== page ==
It seems the scale of the disaster in Japan grows each day. The official death toll has now passed 3,000. Police have doubled the number of people counted as missing to nearly 7,000. Rescuers and survivors are struggling with temperatures below freezing. And problems at the Fukushima Daiichi nuclear plant threaten to make the situation much, much worse.
A Red Cross spokesman says resources are stretched to the max. The aid agency is one of several accepting donations via text message. It is meant to make giving easier.
But there may be a downside to convenience. Some philanthropy analysts say a heavy reliance on digital donations is a factor behind the low dollar amount raised so far.
It is still early. Yet I wonder if a bit of slacktivism is also at play here. People all across the globe are showing they care by posting #PrayForJapan on Twitter. How many have done more than tweet?
There is also the possibility that people feel Japan can take care of itself. After all, it is one of the world's biggest economies. But even the U.S. took offers of international aid after Hurricane Katrina.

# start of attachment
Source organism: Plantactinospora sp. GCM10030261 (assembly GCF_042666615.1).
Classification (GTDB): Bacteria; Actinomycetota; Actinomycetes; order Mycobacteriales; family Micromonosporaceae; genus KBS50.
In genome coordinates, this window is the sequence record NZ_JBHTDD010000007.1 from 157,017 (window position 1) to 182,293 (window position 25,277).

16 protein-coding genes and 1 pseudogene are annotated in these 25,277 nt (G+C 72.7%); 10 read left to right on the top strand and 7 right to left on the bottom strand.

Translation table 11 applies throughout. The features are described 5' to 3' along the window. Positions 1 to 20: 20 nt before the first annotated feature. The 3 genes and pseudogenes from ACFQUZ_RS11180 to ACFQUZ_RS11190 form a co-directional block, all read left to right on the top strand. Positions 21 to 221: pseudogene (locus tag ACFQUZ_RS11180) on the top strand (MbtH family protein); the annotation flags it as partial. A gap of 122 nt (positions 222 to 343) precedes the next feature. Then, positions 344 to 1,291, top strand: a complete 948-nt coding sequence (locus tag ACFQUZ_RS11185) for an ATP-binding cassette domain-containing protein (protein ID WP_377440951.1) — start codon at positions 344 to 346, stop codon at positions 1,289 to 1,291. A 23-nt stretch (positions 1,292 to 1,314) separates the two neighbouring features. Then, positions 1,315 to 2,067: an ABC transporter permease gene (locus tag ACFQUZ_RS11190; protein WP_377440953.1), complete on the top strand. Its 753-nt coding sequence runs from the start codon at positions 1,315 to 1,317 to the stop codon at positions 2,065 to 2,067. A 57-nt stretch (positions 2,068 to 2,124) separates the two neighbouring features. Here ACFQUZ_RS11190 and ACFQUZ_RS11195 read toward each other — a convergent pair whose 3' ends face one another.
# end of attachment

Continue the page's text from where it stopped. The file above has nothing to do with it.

Japan's government gave $1 million in cash and supplies to the American Red Cross after that storm. Japanese citizens and corporations pledged millions more.
Japan was among the top donor nations following the 2004 Asian tsunami, offering $500 million in aid. And the U.N. says Japan has come through with most of the $100 million pledged to Haiti. It is still waiting on some countries to open their wallets at all.
So while it is nice to #PrayForJapan, just don't forget that actions speak louder than words. Find out how to help victims of this disaster, or other causes you care about, at cnn.com/impact. You'll find a list of vetted charities and organizations making a difference.